[EMAIL PROTECTED] wrote:

> I did point out in my last post that there appears to be no simple way
> to make such reductions (between math concepts and classes of specific
> things).  For instance no one has yet succeeded in showing how math
> concepts such as infinite sets and transfinite sets (which are precise
> math concepts) could be converted into physical notions.  A also
> pointed to David Deutsch's excellent 'Criteria For Reality':

I fail to see any 'knock-down' character in this argument. Peter says
that mathematical concepts don't refer to anything 'external', and on
one level I agree with him. But they are surely derived from the
contingent characteristics of experience, and AFAICS experience in this
context reduces to the contents of our brains. So 'infinite sets' is
just a model (brain material at another level of description) which IMO
counts as a 'physical notion' unless you start off as an idealist. Put
simply, you can't think mathematical thoughts without using your brain
to instantiate them - and you don't literally have to instantiate an
'infinite set' in the extended sense in order to manipulate a model
with the formal characteristics you impute to this concept. In fact,
the inability to convert infinite and transfinite sets into physical
notions is excellent empirical evidence that they *don't* exist in any
literal sense -  they don't need to, as their usefulness is as limit
cases within models, not as literal existents (nobody has ever
literally deployed an infinite set).

This is a thoroughgoing contingentist position, and I don't see that it
can be refuted except by rejecting contingentism and starting from
idealism. But then you've begged what you're trying to prove.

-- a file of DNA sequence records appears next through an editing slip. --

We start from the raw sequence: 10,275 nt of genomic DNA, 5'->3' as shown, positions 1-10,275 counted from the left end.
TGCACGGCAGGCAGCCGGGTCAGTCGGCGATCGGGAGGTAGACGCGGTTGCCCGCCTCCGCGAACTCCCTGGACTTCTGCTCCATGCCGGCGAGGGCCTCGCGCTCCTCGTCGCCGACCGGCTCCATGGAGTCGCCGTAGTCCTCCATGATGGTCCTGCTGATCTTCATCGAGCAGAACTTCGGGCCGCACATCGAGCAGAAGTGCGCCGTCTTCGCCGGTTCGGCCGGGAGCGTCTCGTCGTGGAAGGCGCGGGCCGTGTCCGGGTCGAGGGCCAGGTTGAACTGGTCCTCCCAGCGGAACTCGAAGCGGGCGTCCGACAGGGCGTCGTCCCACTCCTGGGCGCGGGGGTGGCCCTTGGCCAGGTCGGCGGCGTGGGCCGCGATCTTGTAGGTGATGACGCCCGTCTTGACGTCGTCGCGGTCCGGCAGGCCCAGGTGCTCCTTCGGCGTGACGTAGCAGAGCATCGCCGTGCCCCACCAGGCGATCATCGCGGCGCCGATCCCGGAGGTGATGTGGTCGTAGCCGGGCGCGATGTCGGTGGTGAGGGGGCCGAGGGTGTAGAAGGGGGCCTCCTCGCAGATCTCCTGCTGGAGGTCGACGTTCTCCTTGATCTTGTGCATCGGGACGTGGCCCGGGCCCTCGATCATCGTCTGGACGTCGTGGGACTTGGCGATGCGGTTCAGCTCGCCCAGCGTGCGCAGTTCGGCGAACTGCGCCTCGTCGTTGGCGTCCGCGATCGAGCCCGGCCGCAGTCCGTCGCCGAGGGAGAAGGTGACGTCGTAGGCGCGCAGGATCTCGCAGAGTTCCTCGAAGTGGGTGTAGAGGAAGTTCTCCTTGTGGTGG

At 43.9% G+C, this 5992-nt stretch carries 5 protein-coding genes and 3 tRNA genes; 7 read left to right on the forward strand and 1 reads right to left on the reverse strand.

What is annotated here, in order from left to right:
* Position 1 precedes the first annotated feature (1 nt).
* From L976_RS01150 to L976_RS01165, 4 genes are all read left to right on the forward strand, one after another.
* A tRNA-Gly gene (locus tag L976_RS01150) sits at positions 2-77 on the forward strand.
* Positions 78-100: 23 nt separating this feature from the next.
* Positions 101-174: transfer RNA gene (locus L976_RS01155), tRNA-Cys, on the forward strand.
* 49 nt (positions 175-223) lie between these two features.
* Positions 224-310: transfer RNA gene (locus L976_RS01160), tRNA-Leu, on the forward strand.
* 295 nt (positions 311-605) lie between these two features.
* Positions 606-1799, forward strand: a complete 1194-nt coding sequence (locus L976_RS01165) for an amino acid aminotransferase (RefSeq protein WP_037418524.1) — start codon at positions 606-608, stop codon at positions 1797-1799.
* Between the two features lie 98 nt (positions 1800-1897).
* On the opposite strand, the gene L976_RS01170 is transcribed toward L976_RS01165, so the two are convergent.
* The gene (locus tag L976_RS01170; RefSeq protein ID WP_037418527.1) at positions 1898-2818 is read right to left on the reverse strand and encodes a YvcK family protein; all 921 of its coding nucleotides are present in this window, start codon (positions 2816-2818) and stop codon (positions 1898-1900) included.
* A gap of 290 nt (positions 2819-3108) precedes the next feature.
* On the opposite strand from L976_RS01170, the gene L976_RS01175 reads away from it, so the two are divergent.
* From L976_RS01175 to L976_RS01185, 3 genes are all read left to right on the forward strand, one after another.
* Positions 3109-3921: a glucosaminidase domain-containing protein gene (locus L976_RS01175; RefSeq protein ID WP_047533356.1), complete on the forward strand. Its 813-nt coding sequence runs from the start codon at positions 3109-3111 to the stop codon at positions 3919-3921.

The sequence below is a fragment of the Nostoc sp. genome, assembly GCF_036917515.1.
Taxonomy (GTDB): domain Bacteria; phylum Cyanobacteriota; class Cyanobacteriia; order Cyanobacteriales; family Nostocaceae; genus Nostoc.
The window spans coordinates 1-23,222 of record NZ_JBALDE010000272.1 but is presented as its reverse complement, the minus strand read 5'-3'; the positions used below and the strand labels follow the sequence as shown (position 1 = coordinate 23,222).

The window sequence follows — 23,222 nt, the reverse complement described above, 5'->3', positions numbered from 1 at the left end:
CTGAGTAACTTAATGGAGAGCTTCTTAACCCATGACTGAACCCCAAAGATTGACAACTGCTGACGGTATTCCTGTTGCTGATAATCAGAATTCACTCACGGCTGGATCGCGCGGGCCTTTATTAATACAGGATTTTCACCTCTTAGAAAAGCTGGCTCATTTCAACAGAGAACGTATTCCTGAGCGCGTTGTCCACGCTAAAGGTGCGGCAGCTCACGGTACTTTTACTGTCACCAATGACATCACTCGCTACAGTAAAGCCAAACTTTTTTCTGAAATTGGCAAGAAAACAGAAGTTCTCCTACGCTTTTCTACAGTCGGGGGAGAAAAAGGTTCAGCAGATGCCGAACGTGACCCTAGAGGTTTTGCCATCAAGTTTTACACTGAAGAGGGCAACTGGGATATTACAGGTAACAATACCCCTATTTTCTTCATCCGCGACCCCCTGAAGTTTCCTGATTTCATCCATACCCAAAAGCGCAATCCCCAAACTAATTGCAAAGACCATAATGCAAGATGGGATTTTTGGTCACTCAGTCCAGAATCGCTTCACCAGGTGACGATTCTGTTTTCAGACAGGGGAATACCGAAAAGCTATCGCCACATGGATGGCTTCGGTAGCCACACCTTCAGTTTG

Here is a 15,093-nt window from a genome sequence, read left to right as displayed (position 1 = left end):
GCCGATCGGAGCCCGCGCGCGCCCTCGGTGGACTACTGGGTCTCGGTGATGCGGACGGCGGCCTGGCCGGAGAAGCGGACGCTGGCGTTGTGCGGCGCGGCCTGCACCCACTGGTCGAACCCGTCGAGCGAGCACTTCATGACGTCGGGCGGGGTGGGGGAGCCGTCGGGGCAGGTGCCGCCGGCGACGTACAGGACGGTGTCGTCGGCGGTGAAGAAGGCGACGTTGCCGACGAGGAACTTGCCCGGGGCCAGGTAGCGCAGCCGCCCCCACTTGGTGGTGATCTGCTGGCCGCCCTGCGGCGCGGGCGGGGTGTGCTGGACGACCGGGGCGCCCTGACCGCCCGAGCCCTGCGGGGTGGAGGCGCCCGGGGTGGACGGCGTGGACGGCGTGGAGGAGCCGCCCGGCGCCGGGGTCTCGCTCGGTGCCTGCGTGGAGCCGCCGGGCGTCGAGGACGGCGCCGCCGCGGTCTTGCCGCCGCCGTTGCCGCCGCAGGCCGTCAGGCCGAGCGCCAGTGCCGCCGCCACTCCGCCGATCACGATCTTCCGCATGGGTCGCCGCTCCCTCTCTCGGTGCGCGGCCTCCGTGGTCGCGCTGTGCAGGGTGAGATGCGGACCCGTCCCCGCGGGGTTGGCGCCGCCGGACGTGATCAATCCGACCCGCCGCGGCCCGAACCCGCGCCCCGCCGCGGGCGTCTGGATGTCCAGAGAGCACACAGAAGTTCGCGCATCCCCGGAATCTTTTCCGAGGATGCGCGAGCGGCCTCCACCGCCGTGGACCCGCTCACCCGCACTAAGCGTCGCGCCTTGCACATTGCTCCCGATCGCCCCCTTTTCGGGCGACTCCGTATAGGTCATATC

>  'If according to the simplest explanation, an entity is complex and
> autonomous, then that entity is real.' ('The Fabric Of Reality', Pg 91)

Autonomous of what precisely? In what sense is a mathematical concept
autonomous of your brain, or the collection of brains and other
recording devices that instantiate it? Remember that we're talking
about mathematical *concepts* - i.e. things we can grasp - it's merely
a metaphor to claim that these models *refer* to autonomously existing
platonic realities. Either a metaphor, or the presumption of such
platonic reality, not its proof.

> As Detusch points out, mathematical entities do appear to match the
> criteria for reality: 'Abstract entities that are complex and
> autonomous exist objectively and are part of the fabric of reality.
> There exist logically necessary truths about these entities, and these
> comprise the subject-matter of mathematics.'

Truths are only equivalent to 'existents' for an idealist. Fair enough,
but then this has to be accepted axiomatically, or not at all. I can't
honestly see why this is so hard to grasp.

David

> >But why can't it be reduced to classes of specific physical things? How
> >can you show that it is necessary for anything corresponding to this
> >description to 'exist' apart from its instantiations as documented
> >procedures and actual occurrences of their application?
> >David
>
> I did point out in my last post that there appears to be no simple way
> to make such reductions (between math concepts and classes of specific
> things).  For instance no one has yet succeeded in showing how math